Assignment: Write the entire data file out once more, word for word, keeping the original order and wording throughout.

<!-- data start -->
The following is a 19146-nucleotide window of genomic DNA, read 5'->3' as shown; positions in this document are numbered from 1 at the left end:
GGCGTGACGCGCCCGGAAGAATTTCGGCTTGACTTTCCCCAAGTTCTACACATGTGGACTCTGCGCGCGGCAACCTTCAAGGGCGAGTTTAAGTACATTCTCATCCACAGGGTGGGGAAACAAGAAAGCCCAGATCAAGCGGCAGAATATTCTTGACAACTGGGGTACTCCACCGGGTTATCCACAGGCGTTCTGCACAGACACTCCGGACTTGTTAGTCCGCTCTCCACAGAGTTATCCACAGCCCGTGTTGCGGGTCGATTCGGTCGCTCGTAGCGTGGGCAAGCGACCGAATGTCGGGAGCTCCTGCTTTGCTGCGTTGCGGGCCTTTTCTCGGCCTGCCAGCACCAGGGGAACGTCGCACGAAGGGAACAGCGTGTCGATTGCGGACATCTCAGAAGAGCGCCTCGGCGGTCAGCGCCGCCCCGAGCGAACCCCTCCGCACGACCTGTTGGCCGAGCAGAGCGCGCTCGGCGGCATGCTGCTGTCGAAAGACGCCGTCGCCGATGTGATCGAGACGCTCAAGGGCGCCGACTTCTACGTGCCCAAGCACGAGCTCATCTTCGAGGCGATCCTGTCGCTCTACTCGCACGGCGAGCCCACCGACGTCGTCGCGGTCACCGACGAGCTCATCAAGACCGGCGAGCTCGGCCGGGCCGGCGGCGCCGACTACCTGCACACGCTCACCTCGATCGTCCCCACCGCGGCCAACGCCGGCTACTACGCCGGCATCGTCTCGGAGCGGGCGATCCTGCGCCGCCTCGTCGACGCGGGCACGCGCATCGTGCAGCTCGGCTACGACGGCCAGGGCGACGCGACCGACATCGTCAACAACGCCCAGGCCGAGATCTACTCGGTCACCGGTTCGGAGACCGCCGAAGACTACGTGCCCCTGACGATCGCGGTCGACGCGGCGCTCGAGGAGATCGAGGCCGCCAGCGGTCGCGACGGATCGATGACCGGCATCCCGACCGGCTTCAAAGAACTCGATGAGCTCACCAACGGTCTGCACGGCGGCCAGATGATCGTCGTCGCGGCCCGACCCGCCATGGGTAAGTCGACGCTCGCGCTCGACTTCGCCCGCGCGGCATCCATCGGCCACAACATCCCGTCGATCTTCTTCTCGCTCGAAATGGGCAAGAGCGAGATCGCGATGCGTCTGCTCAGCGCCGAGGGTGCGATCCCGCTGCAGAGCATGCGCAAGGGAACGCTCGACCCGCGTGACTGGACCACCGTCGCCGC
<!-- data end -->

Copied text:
The following is a 19146-nucleotide window of genomic DNA, read 5'->3' as shown; positions in this document are numbered from 1 at the left end:
GGCGTGACGCGCCCGGAAGAATTTCGGCTTGACTTTCCCCAAGTTCTACACATGTGGACTCTGCGCGCGGCAACCTTCAAGGGCGAGTTTAAGTACATTCTCATCCACAGGGTGGGGAAACAAGAAAGCCCAGATCAAGCGGCAGAATATTCTTGACAACTGGGGTACTCCACCGGGTTATCCACAGGCGTTCTGCACAGACACTCCGGACTTGTTAGTCCGCTCTCCACAGAGTTATCCACAGCCCGTGTTGCGGGTCGATTCGGTCGCTCGTAGCGTGGGCAAGCGACCGAATGTCGGGAGCTCCTGCTTTGCTGCGTTGCGGGCCTTTTCTCGGCCTGCCAGCACCAGGGGAACGTCGCACGAAGGGAACAGCGTGTCGATTGCGGACATCTCAGAAGAGCGCCTCGGCGGTCAGCGCCGCCCCGAGCGAACCCCTCCGCACGACCTGTTGGCCGAGCAGAGCGCGCTCGGCGGCATGCTGCTGTCGAAAGACGCCGTCGCCGATGTGATCGAGACGCTCAAGGGCGCCGACTTCTACGTGCCCAAGCACGAGCTCATCTTCGAGGCGATCCTGTCGCTCTACTCGCACGGCGAGCCCACCGACGTCGTCGCGGTCACCGACGAGCTCATCAAGACCGGCGAGCTCGGCCGGGCCGGCGGCGCCGACTACCTGCACACGCTCACCTCGATCGTCCCCACCGCGGCCAACGCCGGCTACTACGCCGGCATCGTCTCGGAGCGGGCGATCCTGCGCCGCCTCGTCGACGCGGGCACGCGCATCGTGCAGCTCGGCTACGACGGCCAGGGCGACGCGACCGACATCGTCAACAACGCCCAGGCCGAGATCTACTCGGTCACCGGTTCGGAGACCGCCGAAGACTACGTGCCCCTGACGATCGCGGTCGACGCGGCGCTCGAGGAGATCGAGGCCGCCAGCGGTCGCGACGGATCGATGACCGGCATCCCGACCGGCTTCAAAGAACTCGATGAGCTCACCAACGGTCTGCACGGCGGCCAGATGATCGTCGTCGCGGCCCGACCCGCCATGGGTAAGTCGACGCTCGCGCTCGACTTCGCCCGCGCGGCATCCATCGGCCACAACATCCCGTCGATCTTCTTCTCGCTCGAAATGGGCAAGAGCGAGATCGCGATGCGTCTGCTCAGCGCCGAGGGTGCGATCCCGCTGCAGAGCATGCGCAAGGGAACGCTCGACCCGCGTGACTGGACCACCGTCGCCGC